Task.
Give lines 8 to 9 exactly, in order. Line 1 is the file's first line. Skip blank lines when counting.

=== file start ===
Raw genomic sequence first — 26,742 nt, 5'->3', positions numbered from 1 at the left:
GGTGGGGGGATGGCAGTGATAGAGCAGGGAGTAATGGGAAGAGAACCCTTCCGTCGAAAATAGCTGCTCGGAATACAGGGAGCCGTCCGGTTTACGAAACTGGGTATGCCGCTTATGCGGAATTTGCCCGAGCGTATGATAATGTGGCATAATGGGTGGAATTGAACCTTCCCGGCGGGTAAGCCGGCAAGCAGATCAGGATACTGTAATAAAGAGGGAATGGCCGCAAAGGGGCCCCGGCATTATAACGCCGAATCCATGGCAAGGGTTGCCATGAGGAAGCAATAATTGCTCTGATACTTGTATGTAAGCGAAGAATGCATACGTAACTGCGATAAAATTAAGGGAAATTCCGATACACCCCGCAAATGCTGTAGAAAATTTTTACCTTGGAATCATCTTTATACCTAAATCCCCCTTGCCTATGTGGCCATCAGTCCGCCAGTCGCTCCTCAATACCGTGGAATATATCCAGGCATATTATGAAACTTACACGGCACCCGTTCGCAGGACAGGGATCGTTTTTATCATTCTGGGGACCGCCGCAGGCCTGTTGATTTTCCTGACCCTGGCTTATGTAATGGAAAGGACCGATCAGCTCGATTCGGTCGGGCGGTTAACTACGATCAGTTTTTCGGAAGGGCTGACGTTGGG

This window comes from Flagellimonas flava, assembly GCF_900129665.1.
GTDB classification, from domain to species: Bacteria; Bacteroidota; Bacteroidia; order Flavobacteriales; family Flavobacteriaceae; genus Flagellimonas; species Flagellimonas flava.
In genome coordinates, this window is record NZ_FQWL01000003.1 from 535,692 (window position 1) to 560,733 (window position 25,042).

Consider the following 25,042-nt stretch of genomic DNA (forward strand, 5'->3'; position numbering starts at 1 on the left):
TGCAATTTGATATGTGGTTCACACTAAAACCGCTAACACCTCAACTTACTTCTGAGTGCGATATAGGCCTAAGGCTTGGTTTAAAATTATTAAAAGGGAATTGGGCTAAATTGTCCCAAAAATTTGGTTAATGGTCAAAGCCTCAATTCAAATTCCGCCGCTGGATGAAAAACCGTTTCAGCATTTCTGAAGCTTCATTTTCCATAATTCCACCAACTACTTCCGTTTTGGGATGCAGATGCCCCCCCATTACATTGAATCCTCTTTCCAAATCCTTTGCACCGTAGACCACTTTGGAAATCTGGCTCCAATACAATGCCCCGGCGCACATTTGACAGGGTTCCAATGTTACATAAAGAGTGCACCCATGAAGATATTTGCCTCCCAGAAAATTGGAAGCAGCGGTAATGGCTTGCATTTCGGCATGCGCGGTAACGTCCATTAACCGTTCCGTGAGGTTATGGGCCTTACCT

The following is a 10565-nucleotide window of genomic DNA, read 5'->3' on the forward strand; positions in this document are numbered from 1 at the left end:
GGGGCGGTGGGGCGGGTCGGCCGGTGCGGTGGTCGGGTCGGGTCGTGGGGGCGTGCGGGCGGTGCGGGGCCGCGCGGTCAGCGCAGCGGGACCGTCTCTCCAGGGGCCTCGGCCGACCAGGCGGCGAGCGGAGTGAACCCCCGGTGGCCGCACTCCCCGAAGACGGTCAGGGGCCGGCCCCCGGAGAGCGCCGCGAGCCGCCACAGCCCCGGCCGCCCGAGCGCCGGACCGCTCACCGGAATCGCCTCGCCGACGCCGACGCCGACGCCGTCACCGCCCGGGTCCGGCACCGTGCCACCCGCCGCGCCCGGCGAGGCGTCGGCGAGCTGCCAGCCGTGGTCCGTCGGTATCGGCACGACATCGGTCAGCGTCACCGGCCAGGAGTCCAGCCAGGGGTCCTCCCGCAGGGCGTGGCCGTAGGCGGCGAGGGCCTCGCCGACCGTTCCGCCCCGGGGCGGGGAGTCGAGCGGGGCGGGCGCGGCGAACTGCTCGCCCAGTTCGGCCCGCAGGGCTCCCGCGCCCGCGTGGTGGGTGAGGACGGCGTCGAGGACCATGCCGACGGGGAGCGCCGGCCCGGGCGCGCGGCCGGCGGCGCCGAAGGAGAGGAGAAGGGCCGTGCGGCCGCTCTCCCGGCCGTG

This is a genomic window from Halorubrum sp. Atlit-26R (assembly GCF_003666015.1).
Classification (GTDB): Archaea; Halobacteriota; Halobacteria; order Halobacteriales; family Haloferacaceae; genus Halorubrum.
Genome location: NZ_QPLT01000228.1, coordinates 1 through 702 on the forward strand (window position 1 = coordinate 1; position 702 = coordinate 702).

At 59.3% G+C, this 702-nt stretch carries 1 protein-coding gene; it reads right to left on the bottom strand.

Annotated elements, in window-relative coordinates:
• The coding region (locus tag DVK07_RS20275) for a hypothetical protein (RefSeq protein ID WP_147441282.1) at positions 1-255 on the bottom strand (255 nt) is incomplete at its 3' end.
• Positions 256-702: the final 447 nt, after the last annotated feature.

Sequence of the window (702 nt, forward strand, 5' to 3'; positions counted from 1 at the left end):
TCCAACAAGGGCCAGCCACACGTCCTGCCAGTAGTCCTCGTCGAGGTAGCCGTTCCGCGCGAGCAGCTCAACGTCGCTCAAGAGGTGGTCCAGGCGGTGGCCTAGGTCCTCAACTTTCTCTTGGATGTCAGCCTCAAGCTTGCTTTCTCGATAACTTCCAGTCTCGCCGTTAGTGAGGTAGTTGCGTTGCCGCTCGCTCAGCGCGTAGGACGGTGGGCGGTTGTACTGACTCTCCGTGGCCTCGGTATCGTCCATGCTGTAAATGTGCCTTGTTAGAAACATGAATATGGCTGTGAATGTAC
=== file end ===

The following is a 10565-nucleotide window of genomic DNA, read 5'->3' on the forward strand; positions in this document are numbered from 1 at the left end:
GGGGCGGTGGGGCGGGTCGGCCGGTGCGGTGGTCGGGTCGGGTCGTGGGGGCGTGCGGGCGGTGCGGGGCCGCGCGGTCAGCGCAGCGGGACCGTCTCTCCAGGGGCCTCGGCCGACCAGGCGGCGAGCGGAGTGAACCCCCGGTGGCCGCACTCCCCGAAGACGGTCAGGGGCCGGCCCCCGGAGAGCGCCGCGAGCCGCCACAGCCCCGGCCGCCCGAGCGCCGGACCGCTCACCGGAATCGCCTCGCCGACGCCGACGCCGACGCCGTCACCGCCCGGGTCCGGCACCGTGCCACCCGCCGCGCCCGGCGAGGCGTCGGCGAGCTGCCAGCCGTGGTCCGTCGGTATCGGCACGACATCGGTCAGCGTCACCGGCCAGGAGTCCAGCCAGGGGTCCTCCCGCAGGGCGTGGCCGTAGGCGGCGAGGGCCTCGCCGACCGTTCCGCCCCGGGGCGGGGAGTCGAGCGGGGCGGGCGCGGCGAACTGCTCGCCCAGTTCGGCCCGCAGGGCTCCCGCGCCCGCGTGGTGGGTGAGGACGGCGTCGAGGACCATGCCGACGGGGAGCGCCGGCCCGGGCGCGCGGCCGGCGGCGCCGAAGGAGAGGAGAAGGGCCGTGCGGCCGCTCTCCCGGCCGTG